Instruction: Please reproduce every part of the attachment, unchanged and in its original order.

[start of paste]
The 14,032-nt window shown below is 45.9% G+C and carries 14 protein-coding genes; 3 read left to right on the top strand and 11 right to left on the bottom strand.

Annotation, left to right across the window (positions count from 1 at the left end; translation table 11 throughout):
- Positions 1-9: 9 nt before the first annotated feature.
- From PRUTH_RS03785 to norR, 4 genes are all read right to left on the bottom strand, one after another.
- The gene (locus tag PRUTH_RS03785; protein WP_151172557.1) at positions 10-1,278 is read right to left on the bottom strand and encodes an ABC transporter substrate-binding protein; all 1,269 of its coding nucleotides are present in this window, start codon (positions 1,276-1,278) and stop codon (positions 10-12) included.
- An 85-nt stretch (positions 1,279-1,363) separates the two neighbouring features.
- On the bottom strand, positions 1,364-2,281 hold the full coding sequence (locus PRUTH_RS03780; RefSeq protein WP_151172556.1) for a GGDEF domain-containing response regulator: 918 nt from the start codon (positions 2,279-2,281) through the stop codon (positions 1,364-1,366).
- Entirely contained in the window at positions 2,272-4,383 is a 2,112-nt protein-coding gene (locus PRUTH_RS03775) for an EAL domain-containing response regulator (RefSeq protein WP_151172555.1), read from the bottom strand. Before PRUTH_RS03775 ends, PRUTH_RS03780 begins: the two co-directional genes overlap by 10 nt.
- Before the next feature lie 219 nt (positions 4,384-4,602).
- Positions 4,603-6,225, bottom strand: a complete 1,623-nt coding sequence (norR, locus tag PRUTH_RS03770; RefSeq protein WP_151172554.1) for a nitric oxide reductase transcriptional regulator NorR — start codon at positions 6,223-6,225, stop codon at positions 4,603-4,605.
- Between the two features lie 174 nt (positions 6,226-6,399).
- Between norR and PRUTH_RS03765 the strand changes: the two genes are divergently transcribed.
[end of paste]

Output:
The 14,032-nt window shown below is 45.9% G+C and carries 14 protein-coding genes; 3 read left to right on the top strand and 11 right to left on the bottom strand.

Annotation, left to right across the window (positions count from 1 at the left end; translation table 11 throughout):
- Positions 1-9: 9 nt before the first annotated feature.
- From PRUTH_RS03785 to norR, 4 genes are all read right to left on the bottom strand, one after another.
- The gene (locus tag PRUTH_RS03785; protein WP_151172557.1) at positions 10-1,278 is read right to left on the bottom strand and encodes an ABC transporter substrate-binding protein; all 1,269 of its coding nucleotides are present in this window, start codon (positions 1,276-1,278) and stop codon (positions 10-12) included.
- An 85-nt stretch (positions 1,279-1,363) separates the two neighbouring features.
- On the bottom strand, positions 1,364-2,281 hold the full coding sequence (locus PRUTH_RS03780; RefSeq protein WP_151172556.1) for a GGDEF domain-containing response regulator: 918 nt from the start codon (positions 2,279-2,281) through the stop codon (positions 1,364-1,366).
- Entirely contained in the window at positions 2,272-4,383 is a 2,112-nt protein-coding gene (locus PRUTH_RS03775) for an EAL domain-containing response regulator (RefSeq protein WP_151172555.1), read from the bottom strand. Before PRUTH_RS03775 ends, PRUTH_RS03780 begins: the two co-directional genes overlap by 10 nt.
- Before the next feature lie 219 nt (positions 4,384-4,602).
- Positions 4,603-6,225, bottom strand: a complete 1,623-nt coding sequence (norR, locus tag PRUTH_RS03770; RefSeq protein WP_151172554.1) for a nitric oxide reductase transcriptional regulator NorR — start codon at positions 6,223-6,225, stop codon at positions 4,603-4,605.
- Between the two features lie 174 nt (positions 6,226-6,399).
- Between norR and PRUTH_RS03765 the strand changes: the two genes are divergently transcribed.